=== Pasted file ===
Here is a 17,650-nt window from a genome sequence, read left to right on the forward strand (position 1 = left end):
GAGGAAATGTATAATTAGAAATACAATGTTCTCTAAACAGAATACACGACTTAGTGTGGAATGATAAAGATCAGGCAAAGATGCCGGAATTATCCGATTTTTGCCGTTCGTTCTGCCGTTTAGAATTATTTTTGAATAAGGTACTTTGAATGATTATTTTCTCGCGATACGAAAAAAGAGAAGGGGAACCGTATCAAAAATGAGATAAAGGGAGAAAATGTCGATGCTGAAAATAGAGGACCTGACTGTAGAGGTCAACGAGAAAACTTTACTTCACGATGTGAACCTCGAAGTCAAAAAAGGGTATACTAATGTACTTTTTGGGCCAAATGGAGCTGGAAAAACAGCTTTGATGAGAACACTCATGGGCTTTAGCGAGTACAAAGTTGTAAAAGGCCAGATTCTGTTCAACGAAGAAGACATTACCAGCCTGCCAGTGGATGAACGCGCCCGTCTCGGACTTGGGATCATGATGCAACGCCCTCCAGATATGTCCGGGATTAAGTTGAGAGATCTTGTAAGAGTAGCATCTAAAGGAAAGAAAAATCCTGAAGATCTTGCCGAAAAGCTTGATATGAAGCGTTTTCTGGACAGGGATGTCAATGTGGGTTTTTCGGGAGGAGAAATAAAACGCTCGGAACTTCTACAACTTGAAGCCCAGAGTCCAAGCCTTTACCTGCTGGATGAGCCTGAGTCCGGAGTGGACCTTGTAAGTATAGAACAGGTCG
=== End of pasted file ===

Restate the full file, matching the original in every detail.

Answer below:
Here is a 17,650-nt window from a genome sequence, read left to right on the forward strand (position 1 = left end):
GAGGAAATGTATAATTAGAAATACAATGTTCTCTAAACAGAATACACGACTTAGTGTGGAATGATAAAGATCAGGCAAAGATGCCGGAATTATCCGATTTTTGCCGTTCGTTCTGCCGTTTAGAATTATTTTTGAATAAGGTACTTTGAATGATTATTTTCTCGCGATACGAAAAAAGAGAAGGGGAACCGTATCAAAAATGAGATAAAGGGAGAAAATGTCGATGCTGAAAATAGAGGACCTGACTGTAGAGGTCAACGAGAAAACTTTACTTCACGATGTGAACCTCGAAGTCAAAAAAGGGTATACTAATGTACTTTTTGGGCCAAATGGAGCTGGAAAAACAGCTTTGATGAGAACACTCATGGGCTTTAGCGAGTACAAAGTTGTAAAAGGCCAGATTCTGTTCAACGAAGAAGACATTACCAGCCTGCCAGTGGATGAACGCGCCCGTCTCGGACTTGGGATCATGATGCAACGCCCTCCAGATATGTCCGGGATTAAGTTGAGAGATCTTGTAAGAGTAGCATCTAAAGGAAAGAAAAATCCTGAAGATCTTGCCGAAAAGCTTGATATGAAGCGTTTTCTGGACAGGGATGTCAATGTGGGTTTTTCGGGAGGAGAAATAAAACGCTCGGAACTTCTACAACTTGAAGCCCAGAGTCCAAGCCTTTACCTGCTGGATGAGCCTGAGTCCGGAGTGGACCTTGTAAGTATAGAACAGGTCG